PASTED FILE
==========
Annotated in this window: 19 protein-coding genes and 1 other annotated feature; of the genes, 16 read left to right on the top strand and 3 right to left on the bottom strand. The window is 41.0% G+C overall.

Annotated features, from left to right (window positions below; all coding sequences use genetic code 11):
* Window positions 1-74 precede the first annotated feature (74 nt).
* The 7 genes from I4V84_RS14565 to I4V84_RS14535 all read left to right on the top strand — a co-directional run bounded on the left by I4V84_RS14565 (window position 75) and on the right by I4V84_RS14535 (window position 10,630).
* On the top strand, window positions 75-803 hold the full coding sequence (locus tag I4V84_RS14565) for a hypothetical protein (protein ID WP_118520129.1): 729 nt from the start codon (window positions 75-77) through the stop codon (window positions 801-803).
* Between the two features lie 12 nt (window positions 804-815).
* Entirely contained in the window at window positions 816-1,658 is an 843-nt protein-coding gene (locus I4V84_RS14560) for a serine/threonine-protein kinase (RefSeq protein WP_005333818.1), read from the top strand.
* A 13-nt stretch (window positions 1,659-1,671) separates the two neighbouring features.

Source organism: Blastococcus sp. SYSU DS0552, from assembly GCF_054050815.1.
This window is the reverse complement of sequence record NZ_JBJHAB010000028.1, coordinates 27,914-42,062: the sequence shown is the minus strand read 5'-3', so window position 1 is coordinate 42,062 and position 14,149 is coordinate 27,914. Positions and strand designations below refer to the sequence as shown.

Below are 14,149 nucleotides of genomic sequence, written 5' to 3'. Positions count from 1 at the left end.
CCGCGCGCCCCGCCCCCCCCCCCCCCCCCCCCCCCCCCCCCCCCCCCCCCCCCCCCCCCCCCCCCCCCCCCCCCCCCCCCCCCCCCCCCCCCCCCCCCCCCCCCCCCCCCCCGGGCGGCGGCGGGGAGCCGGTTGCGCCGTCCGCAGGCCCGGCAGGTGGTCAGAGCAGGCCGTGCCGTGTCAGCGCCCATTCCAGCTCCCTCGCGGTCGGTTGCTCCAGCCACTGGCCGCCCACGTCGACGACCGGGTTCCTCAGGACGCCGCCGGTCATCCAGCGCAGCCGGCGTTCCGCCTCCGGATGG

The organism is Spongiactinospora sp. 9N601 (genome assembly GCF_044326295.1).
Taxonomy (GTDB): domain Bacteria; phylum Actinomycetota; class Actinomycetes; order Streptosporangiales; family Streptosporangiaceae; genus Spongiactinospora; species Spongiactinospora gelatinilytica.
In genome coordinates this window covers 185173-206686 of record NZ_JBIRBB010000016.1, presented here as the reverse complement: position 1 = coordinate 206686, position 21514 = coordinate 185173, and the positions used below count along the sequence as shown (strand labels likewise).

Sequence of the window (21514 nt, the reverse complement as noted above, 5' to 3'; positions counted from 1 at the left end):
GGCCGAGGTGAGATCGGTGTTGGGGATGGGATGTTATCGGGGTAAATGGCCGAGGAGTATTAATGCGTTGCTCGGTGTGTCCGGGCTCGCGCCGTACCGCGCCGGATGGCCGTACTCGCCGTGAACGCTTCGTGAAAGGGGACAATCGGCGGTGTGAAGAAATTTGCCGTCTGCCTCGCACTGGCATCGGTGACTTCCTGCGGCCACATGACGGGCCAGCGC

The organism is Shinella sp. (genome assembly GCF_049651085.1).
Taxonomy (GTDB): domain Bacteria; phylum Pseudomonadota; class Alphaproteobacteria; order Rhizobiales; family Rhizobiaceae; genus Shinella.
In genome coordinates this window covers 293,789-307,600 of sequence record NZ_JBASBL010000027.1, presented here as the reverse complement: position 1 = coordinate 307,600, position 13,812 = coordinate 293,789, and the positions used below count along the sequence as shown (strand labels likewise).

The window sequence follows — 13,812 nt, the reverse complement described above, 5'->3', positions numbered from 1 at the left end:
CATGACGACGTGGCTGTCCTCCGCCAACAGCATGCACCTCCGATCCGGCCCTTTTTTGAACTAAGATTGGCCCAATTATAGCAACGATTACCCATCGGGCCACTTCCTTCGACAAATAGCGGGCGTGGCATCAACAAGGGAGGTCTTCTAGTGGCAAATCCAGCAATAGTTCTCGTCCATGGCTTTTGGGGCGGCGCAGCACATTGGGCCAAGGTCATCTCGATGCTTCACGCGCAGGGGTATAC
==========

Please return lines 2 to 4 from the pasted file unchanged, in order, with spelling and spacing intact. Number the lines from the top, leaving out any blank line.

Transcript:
Annotated features, from left to right (window positions below; all coding sequences use genetic code 11):
* Window positions 1-74 precede the first annotated feature (74 nt).
* The 7 genes from I4V84_RS14565 to I4V84_RS14535 all read left to right on the top strand — a co-directional run bounded on the left by I4V84_RS14565 (window position 75) and on the right by I4V84_RS14535 (window position 10,630).